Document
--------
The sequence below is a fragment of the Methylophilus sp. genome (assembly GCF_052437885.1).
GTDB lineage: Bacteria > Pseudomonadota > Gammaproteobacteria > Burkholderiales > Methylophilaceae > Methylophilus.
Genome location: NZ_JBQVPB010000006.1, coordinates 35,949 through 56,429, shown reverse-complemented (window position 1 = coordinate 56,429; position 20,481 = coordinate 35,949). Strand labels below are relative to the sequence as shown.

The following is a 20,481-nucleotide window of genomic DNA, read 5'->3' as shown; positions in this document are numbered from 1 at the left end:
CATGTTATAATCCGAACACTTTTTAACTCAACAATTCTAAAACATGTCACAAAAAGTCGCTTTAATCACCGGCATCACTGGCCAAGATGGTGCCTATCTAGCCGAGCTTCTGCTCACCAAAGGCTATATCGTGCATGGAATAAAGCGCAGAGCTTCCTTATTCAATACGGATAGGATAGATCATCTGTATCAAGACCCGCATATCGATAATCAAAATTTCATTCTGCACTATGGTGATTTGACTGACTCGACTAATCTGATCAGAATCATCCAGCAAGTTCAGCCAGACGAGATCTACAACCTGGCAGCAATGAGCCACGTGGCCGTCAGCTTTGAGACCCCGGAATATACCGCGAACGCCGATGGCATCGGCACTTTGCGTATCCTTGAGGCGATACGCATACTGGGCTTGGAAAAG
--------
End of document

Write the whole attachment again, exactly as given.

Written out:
The sequence below is a fragment of the Methylophilus sp. genome (assembly GCF_052437885.1).
GTDB lineage: Bacteria > Pseudomonadota > Gammaproteobacteria > Burkholderiales > Methylophilaceae > Methylophilus.
Genome location: NZ_JBQVPB010000006.1, coordinates 35,949 through 56,429, shown reverse-complemented (window position 1 = coordinate 56,429; position 20,481 = coordinate 35,949). Strand labels below are relative to the sequence as shown.

The following is a 20,481-nucleotide window of genomic DNA, read 5'->3' as shown; positions in this document are numbered from 1 at the left end:
CATGTTATAATCCGAACACTTTTTAACTCAACAATTCTAAAACATGTCACAAAAAGTCGCTTTAATCACCGGCATCACTGGCCAAGATGGTGCCTATCTAGCCGAGCTTCTGCTCACCAAAGGCTATATCGTGCATGGAATAAAGCGCAGAGCTTCCTTATTCAATACGGATAGGATAGATCATCTGTATCAAGACCCGCATATCGATAATCAAAATTTCATTCTGCACTATGGTGATTTGACTGACTCGACTAATCTGATCAGAATCATCCAGCAAGTTCAGCCAGACGAGATCTACAACCTGGCAGCAATGAGCCACGTGGCCGTCAGCTTTGAGACCCCGGAATATACCGCGAACGCCGATGGCATCGGCACTTTGCGTATCCTTGAGGCGATACGCATACTGGGCTTGGAAAAG